No bullpen, not the worst in the majors, should blow a 9-0 lead. It is a sign of collective collapse to have so many pitchers, nearly every member of the bullpen, come into a game and fail. This is not a bad day, this is a virus running through a pen that didn't sound so bad a few weeks ago. Now that yesterday's game was rained out, which might be a blessing for the Red Sox, they have a chance to reboot.
The bullpen began to unravel when Andrew Bailey, the new All-Star closer acquired this winter from the A's, went down with an injury during spring training. His acquisition meant that Daneil Bard, who was lights-out as a setup man the past two seasons and seemed ideally suited to take over the closer role after Jonathan Papelbon left for Philadelphia, could attempt his long-desired switch to the starting rotation. Bard has been a fine #5 starter--despite being 0-2, he has pitched well--better than you could expect from a #5. If he could give you 180 innings or so of solid pitching over a season, he would have increased value for the Red Sox over a 60 inning reliever. But that is only if the bullpen can hold up their end.
Houston's ace closer of last season, Mark Melancon, has lost his groove--he has been completely inneffective this season, and was sent to AAA Pawtucket to regain his shattered confidence. He had a sub-3.00 ERA as a rock-solid closer for the Astros last season, so this is a mental hump for him to get over. Alfredo Aceves, like Bard, wanted to start, but was last season's best reliever out of the pen, doing spot starts, multi-inning relief work, and even closing. With Bailey out, rather than ask Melancon to switch mentalities from set-up man to closer, Aceves was given the role. Not a bad idea, as he seems to crave the cache of being either a starter or closer, but he has converted only 2 of 4 save chances already. They need him in long relief--he's the one who should have come in before the 9-0 lead was lost and sutured the wound. But he was unable to do so.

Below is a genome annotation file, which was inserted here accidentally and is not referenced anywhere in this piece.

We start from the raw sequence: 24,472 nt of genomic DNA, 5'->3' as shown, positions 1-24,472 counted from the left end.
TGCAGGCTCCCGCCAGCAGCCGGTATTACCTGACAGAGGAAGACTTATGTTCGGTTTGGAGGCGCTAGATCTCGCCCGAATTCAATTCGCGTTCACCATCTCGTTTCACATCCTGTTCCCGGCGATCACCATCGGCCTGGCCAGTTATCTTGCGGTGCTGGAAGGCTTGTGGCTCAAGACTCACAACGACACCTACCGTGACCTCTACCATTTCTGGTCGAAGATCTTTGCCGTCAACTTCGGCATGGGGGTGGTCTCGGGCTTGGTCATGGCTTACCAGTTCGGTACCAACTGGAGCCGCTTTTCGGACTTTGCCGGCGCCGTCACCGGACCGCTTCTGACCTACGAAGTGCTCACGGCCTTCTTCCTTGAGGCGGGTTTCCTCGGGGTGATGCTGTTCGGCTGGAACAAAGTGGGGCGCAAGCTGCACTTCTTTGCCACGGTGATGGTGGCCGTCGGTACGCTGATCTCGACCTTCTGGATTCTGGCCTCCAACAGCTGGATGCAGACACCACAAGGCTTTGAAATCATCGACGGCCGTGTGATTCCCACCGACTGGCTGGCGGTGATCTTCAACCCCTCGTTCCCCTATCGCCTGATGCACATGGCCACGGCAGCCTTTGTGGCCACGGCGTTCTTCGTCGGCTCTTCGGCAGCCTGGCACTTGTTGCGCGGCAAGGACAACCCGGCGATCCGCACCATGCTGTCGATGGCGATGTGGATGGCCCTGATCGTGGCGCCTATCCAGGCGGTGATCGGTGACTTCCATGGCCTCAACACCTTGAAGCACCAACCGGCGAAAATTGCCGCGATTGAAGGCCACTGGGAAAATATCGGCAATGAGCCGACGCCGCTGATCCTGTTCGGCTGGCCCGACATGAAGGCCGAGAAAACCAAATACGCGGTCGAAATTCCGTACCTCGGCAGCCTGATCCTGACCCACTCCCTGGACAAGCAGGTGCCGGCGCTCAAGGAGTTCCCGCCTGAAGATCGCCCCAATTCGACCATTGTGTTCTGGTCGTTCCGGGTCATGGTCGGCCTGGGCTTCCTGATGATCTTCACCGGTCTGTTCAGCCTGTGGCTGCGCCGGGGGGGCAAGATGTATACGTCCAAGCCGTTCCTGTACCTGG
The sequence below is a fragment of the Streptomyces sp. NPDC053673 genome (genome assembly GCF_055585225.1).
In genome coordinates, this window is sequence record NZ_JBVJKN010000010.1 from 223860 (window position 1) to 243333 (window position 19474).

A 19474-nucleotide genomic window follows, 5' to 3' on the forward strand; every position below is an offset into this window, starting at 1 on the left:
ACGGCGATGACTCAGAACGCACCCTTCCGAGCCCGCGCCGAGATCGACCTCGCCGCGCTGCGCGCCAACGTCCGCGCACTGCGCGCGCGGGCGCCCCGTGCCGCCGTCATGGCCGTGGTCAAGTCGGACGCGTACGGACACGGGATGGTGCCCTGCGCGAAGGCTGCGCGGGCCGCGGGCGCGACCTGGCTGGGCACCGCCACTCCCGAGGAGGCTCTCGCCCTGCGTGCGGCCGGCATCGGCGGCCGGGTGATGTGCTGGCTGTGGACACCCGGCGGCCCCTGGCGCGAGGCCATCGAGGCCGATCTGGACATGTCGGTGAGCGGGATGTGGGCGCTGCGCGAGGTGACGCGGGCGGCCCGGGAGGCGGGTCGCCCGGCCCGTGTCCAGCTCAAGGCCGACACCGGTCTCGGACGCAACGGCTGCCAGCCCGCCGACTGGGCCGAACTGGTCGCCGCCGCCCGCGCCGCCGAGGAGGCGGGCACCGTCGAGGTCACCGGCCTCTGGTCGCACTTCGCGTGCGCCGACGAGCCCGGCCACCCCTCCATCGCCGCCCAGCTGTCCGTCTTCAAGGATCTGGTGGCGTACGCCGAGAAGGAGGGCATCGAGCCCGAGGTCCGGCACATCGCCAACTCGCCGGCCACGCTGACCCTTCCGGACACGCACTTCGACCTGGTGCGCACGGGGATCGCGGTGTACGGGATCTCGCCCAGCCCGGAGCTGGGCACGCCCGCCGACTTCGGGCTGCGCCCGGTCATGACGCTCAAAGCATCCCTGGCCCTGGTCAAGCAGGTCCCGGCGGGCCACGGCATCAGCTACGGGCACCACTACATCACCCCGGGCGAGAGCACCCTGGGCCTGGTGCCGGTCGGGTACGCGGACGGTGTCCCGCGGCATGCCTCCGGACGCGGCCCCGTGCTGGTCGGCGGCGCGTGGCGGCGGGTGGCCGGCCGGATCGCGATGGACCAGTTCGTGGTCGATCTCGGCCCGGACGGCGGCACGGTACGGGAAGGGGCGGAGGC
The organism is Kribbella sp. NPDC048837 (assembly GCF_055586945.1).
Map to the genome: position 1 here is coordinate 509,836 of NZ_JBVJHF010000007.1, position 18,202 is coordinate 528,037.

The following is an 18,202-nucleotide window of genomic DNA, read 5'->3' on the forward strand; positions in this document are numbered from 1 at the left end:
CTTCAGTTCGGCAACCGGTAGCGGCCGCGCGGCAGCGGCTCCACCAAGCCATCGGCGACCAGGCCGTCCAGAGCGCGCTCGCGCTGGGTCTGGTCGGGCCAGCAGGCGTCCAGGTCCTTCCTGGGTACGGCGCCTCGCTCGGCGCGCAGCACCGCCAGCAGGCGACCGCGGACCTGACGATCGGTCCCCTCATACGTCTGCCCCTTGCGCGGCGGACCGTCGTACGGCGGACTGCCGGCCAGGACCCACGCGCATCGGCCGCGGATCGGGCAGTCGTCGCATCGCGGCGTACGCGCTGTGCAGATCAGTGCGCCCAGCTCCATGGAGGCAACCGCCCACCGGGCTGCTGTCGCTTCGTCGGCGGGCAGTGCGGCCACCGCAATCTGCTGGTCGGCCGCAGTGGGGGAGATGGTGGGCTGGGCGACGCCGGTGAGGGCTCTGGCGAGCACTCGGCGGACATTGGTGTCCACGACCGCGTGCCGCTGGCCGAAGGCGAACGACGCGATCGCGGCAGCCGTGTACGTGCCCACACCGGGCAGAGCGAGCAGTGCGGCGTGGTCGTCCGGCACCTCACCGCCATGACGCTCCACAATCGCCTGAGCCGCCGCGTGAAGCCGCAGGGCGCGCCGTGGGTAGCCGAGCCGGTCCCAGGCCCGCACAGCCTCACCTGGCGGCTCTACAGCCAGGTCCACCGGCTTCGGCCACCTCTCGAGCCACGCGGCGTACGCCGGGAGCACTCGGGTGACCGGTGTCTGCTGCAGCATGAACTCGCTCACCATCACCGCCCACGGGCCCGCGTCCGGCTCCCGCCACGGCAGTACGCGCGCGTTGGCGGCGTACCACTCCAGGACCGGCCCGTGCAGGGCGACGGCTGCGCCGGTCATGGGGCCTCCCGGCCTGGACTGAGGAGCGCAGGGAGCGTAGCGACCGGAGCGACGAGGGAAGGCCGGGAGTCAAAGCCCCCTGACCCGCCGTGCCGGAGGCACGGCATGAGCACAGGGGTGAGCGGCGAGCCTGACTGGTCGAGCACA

The Sox bullpen looks fragile while the rest of the team looks solid. Sure, they're off to a shaky start, but so is the rest of the AL East, aside from Baltimore, which surely cannot keep up their great play all season long (if they can, more power to them). The Sox are hitting a ton since the first week. Any starter who leaves the game leading 9-0 is entitled to feel that their win is safely in the bag, and to be furious if it is squandered. The bullpen managed to squander it.
With the acquisition of Marlon Byrd from the Cubs as a cheap stop-gap to all the injuries (Jacoby Ellsbury out for awhile, and the AAA center fielder, Jason Repko, injured himself on a play the other night, plus Carl Crawford slowly coming back from injury), the Sox should be covered for offense. Byrd has been awful this year (0.70 BA so far), but he's a solid major league player of many years' standing, and he comes dead cheap to the Sox--the Cubs were willing to eat $6.1 million to get him off their hands. The Sox just need a warm body in center, so anything he can provide will be a bonus. David Ortiz and Ryan Sweeney have absolutely rocked the house this season (Ortiz has the highest BA in the game right now). Pedroia and Gonzalez are solid as ever, and Youkilis is working his way back to form. Mike Aviles has done well a SS, with a solid .300 BA that we can expect from him all year. Cody Ross and Jarrod Saltalamacchia mean well but have not provided consistently, though both should improve as the season continues. Getting Ellsbury and Crawford back from injury will be like mid-season acquisitions for the team, a boost of energy.
Bobby Valentine just announced that, for the time being, Bard will return to the bullpen. This means that Aaron Cook can be called from Pawtucket as a 5th starter, and Aceves can move to long relief, with Bard closing. This just makes more sense. If Melancon can get himself back on track as the setup man, then things are looking up, although the Sox could sure use another two reliable arms. When Bailey comes back from injury, they can always shift Bard back to the rotation.
Let's hope the rainy day will bring a bit more bullpen sunshine.
Noah Charney is a best-selling author of fiction (The Art Thief) and non-fiction (Stealing the Mystic Lamb). He invites you to join him on Facebook or to read his regular column on art and crime, The Secret History of Art.